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The Ghosts

by Shawnacy Kiker

These figures (the poem continues) are unattached to anything, only sometimes they come with a feeling. A stirring, say, a sudden recollection. The sprong of diving boards in the blue summer and the smell of warm towels on concrete, drips of water sliding down, hanging from the palm frond ends of my hair, catching the sun, the first time I heard a song that clawed open the bloodshot doors (it was Round Here. She stepped out of the front door like a ghost into a fog, never noticing the contrast of white on white, which, in one of those torques of synchronicity, is about ghosts. Isn’t it funny the things—) a fevered prayer breathed into my ear, over and over like a waterwheel, a plea, the first time I struggled alone with her weight. Here on this couch, the dog sprawled beside me like a thrown rug. We persist the way all things persist.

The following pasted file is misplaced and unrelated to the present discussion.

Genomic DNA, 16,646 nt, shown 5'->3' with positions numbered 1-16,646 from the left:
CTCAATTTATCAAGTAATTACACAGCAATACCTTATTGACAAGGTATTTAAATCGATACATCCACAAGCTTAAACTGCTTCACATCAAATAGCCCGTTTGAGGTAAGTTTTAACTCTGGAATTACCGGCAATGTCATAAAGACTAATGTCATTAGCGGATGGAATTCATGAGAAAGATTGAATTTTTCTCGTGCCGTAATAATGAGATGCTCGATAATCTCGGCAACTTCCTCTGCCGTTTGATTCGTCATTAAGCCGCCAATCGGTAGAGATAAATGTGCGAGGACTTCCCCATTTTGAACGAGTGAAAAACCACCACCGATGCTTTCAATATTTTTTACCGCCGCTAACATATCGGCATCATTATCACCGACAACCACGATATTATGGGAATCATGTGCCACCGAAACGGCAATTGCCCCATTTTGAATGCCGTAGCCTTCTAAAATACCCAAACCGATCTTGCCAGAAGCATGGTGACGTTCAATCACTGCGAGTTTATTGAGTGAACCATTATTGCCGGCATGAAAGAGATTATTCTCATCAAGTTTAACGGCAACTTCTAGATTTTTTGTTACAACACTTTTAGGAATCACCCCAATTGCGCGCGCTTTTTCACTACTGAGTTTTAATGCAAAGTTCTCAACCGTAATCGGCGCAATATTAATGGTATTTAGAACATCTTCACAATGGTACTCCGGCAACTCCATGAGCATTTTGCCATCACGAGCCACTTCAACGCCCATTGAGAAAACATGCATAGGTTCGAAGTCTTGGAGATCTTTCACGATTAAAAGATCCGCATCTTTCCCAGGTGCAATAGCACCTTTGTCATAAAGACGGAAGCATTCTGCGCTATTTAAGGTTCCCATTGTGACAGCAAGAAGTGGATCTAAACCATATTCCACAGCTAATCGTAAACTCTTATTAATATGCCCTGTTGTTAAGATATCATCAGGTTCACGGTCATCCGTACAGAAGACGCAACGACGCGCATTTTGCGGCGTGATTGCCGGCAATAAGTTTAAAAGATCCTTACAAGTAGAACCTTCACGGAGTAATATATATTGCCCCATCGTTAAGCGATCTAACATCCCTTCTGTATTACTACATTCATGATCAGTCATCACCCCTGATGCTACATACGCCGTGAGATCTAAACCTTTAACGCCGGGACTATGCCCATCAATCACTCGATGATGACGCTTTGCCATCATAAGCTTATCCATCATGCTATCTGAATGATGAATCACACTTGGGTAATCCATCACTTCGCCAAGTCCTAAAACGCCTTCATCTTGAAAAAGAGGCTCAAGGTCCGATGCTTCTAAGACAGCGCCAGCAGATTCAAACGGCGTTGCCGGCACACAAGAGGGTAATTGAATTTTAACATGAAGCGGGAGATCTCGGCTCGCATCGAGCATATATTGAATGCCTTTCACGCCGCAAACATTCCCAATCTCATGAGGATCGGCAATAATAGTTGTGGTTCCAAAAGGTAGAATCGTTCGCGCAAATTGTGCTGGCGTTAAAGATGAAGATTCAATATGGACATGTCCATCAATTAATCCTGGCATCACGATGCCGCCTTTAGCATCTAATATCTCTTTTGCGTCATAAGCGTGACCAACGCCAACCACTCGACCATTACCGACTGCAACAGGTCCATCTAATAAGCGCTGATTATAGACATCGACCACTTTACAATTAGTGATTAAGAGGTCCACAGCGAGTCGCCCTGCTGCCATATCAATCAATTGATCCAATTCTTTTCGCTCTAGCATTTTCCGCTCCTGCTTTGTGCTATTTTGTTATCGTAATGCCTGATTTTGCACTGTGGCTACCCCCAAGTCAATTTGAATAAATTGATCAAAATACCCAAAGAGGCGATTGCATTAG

Shawnacy Kiker is an MFA candidate at UC Riverside, and the poetry editor of The Coachella Review. She self-published her first work of fiction, Donald Duck, Surprise!, in her bedroom at the age of four. The work is currently out of print. Her poetry and prose have since been published by various kind people in books and around the web. She and her children reside in sunny and overpopulated Southern California, and dream of someday residing somewhere else.

Lead image: “Wet Hair” (via Flickr user John Cope)